Graphite in the Borrowdale (Cumbria, UK) deposit occurs as large masses within mineralized pipe-like bodies, in late graphite–chlorite veins, and disseminated through the volcanic host rocks. This occurrence shows the greatest variety of crystalline graphite morphologies recognized to date from a single deposit. These morphologies described herein include flakes, cryptocrystalline and spherulitic aggregates, and dish-like forms. Colloform textures, displayed by many of the cryptocrystalline aggregates, are reported here for the first time from any graphite deposit worldwide. Textural relationships indicate that spherulitic aggregates and colloform graphite formed earlier than flaky crystals. This sequence of crystallization is in agreement with the precipitation of graphite from fluids with progressively decreasing supersaturation. The structural characterization carried out by means of Raman spectroscopy shows that, with the exception of colloform graphite around silicate grains and pyrite within the host rocks, all graphite morphologies display very high crystallinity. The microscale SIMS study reveals light stable carbon isotope ratios for graphite (δ13C = -34.5 to -30.2%), which are compatible with the assimilation of carbon-bearing metapelites in the Borrowdale Volcanic Group magmas. Within the main mineralized breccia pipelike bodies, the isotopic signatures (with cryptocrystalline graphite being lighter than flaky graphite) are consistent with the composition and evolution of the mineralizing fluids inferred from fluid inclusion data which indicate a progressive loss of CO2. Late graphite–chlorite veins contain isotopically heavier spherulitic graphite than flaky graphite. This agrees with CH4-enriched fluids at this stage of the mineralizing event, resulting in the successive precipitation of isotopically heavier graphite morphologies. The isotopic variations of the different graphite morphologies can be attributed therefore, to changes in the speciation of carbon in the fluids coupled with concomitant changes in the XH2O during precipitation of graphite and associated hydrous minerals (mainly epidote and chlorite).
  • Publication
    Fluid composition and reactions of graphite precipitation in the volcanic-Hosted deposit at Borrowdale (NW England): evidence from fluid inclusions
    (Sociedad Española de Mineralogía, 2008-09) Ortega Menor, Lorena; Luque del Villar, Francisco Javier; Fernández Barrenechea, José María; Millward, David; Beyssac, Olivier; Hizenga, Jan Marten; Rodas, Magdalena
  • Publication
    Chlorite, corrensite, and chlorite-mica in Late Jurassic fluvio-lacustrine sediments of the Cameros Basin of Norheastern Spain
    (Clay Minerals Society, 2000) Fernández Barrenechea, José María; Rodas, Magdalena; Frey, Martín; Alonso Azcárate, Jacinto; Mas Mayoral, José Ramón
    The distribution and crystal-chemical characteristics of chlorite, eorrensite, and mica in samples from a stratigraphic profile in the Cameros basin are controlled by changes in the sedimentary facies. The lacustrine marls and limestones from the base and the top of the profile contain quartz + calcite + illite ± dolomite ± chlorite ± albite ± paragonite + Na, K-rich mica. Chlorite is rich in Mg, with Fe/ (Fe + Mg) ratios ranging between 0.18-0.37. A formation mechanism involving reaction between Mgrich carbonate and dioctahedral phyllosilicates is proposed for these Mg-rich chlorites, on the basis of the mutually exclusive relationship found between Mg-rich chlorite and dolomite, together with the relative increase in the proportion of calcite in samples containing chlorite. The mudrocks from the middle part of the profile are composed of quartz + albite + illite + corrensite (with a mean coefficient of variability of 0.60%) + chlorite. Corrensite and chlorite are richer in Fe 2+ than those from the base or top of the profile, with mean Fe/(Fe + Mg) ratios of 0.51 and 0.56, respectively. Textural and compositional features suggest a formation mechanism for the corrensite, chlorite, and chlorite-mica crystals through replacement of detrital igneous biotite. Whether or not corrensite occurs with chlorite appears to be related to redox conditions. The presence of corrensite alone is apparently favored by oxidizing conditions, whereas the occurrence of corrensite + chlorite is related to more reducing conditions. Corrensite shows higher Si and Na + K + Ca contents, and slightly lower Fe/(Fe + Mg) ratios than chlorite. The presence of corrensite and the lack of random chlorite-smectite interlayering is discussed in terms of the fluid/rock ratio; the occurrence is related to the hydrothermal character of metamorphism in the Cameros basin.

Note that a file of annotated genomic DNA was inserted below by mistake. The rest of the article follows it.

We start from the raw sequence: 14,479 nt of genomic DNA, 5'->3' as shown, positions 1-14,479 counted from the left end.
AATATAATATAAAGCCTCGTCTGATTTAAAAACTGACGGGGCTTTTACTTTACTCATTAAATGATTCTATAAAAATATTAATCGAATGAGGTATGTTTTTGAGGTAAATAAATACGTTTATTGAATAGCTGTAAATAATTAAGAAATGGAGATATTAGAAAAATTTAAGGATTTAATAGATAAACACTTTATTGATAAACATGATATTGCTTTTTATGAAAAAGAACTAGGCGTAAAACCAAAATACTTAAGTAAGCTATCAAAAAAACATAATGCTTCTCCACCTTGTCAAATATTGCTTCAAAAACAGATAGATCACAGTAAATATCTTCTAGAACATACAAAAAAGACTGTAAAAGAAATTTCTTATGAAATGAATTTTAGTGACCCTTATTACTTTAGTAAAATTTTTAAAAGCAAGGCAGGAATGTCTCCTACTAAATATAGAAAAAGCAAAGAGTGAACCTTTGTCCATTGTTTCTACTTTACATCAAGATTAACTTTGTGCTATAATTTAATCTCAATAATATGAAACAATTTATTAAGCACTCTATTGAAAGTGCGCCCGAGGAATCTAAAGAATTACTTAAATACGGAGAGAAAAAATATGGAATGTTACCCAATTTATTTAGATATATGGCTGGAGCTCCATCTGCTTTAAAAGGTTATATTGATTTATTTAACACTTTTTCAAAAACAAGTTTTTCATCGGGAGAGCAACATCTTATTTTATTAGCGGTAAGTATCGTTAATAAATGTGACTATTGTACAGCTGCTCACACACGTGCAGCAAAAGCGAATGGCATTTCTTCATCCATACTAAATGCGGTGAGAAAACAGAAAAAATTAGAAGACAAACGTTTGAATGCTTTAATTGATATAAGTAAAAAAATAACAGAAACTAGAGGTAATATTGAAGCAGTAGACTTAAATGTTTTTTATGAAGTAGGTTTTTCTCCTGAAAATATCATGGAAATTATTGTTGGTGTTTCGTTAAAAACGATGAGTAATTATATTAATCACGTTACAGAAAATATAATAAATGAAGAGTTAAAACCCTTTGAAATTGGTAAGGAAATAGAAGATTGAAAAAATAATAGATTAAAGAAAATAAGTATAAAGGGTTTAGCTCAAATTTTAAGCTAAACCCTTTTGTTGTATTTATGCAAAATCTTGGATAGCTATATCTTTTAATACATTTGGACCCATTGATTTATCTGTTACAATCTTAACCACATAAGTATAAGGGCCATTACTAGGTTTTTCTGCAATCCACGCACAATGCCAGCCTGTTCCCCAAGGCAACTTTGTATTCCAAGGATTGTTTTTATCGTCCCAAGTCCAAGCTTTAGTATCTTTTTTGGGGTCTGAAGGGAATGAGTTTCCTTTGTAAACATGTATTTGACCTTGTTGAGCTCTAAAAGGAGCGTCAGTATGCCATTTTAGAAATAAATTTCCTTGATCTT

• Publication
    Microstructure and mineralogy of lightweight aggregates produced from washing aggregate sludge, fly ash and used motor oil
    (Elsevier Applied Science, 2010) González Corrochano, B.; Alonso Azcárate, Jacinto; Rodas, Magdalena; Luque del Villar, Francisco Javier; Fernández Barrenechea, José María
    The microstructures and mineralogical compositions of lightweight aggregates (LWAs) manufactured with washing aggregate sludge (WS), fly ash (FA) and used motor oil (UMO) have been studied. Most LWAs with WS and FA exhibited an external layer and a glassy core with isolated pores. LWAs with WS and UMO did not present external shells or signs of bloating. Iron oxides, within the external layer, and pyrrhotite, in the inner glass, were observed. The mineralogical analyses revealed the neo-formation of plagioclase and pyroxene, along with minor gehlenite. Some relationships could be established: (i) the presence of larger pores is related to a decrease in the dry particle density values, (ii) when the LWA lacks the external layer, the water absorption values were dependent on the size and amount of each type of pore (open or closed), and (iii) the neo-formation of Ca-plagioclase and the consumption of quartz improved the compressive strength values.